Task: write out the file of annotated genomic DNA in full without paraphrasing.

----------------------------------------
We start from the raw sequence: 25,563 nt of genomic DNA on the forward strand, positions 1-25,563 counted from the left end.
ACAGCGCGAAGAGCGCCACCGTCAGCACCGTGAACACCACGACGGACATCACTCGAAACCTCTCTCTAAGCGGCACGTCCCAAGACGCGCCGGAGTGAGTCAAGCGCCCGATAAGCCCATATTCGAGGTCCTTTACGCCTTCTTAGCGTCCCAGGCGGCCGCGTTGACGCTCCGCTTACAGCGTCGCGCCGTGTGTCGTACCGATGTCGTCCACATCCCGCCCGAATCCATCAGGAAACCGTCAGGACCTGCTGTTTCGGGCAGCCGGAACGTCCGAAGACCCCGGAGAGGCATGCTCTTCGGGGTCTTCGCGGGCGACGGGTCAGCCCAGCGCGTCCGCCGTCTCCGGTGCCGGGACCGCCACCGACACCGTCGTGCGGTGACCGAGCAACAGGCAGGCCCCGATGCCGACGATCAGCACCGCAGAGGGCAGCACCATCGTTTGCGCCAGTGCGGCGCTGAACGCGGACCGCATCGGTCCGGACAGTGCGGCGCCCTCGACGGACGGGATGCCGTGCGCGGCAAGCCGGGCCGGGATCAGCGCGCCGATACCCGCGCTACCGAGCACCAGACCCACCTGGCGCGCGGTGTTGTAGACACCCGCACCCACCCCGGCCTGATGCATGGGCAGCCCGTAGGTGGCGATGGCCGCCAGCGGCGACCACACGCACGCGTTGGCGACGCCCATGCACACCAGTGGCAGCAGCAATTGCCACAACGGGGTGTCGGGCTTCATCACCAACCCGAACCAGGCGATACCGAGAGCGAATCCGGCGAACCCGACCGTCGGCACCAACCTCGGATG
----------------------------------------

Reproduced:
We start from the raw sequence: 25,563 nt of genomic DNA on the forward strand, positions 1-25,563 counted from the left end.
ACAGCGCGAAGAGCGCCACCGTCAGCACCGTGAACACCACGACGGACATCACTCGAAACCTCTCTCTAAGCGGCACGTCCCAAGACGCGCCGGAGTGAGTCAAGCGCCCGATAAGCCCATATTCGAGGTCCTTTACGCCTTCTTAGCGTCCCAGGCGGCCGCGTTGACGCTCCGCTTACAGCGTCGCGCCGTGTGTCGTACCGATGTCGTCCACATCCCGCCCGAATCCATCAGGAAACCGTCAGGACCTGCTGTTTCGGGCAGCCGGAACGTCCGAAGACCCCGGAGAGGCATGCTCTTCGGGGTCTTCGCGGGCGACGGGTCAGCCCAGCGCGTCCGCCGTCTCCGGTGCCGGGACCGCCACCGACACCGTCGTGCGGTGACCGAGCAACAGGCAGGCCCCGATGCCGACGATCAGCACCGCAGAGGGCAGCACCATCGTTTGCGCCAGTGCGGCGCTGAACGCGGACCGCATCGGTCCGGACAGTGCGGCGCCCTCGACGGACGGGATGCCGTGCGCGGCAAGCCGGGCCGGGATCAGCGCGCCGATACCCGCGCTACCGAGCACCAGACCCACCTGGCGCGCGGTGTTGTAGACACCCGCACCCACCCCGGCCTGATGCATGGGCAGCCCGTAGGTGGCGATGGCCGCCAGCGGCGACCACACGCACGCGTTGGCGACGCCCATGCACACCAGTGGCAGCAGCAATTGCCACAACGGGGTGTCGGGCTTCATCACCAACCCGAACCAGGCGATACCGAGAGCGAATCCGGCGAACCCGACCGTCGGCACCAACCTCGGATG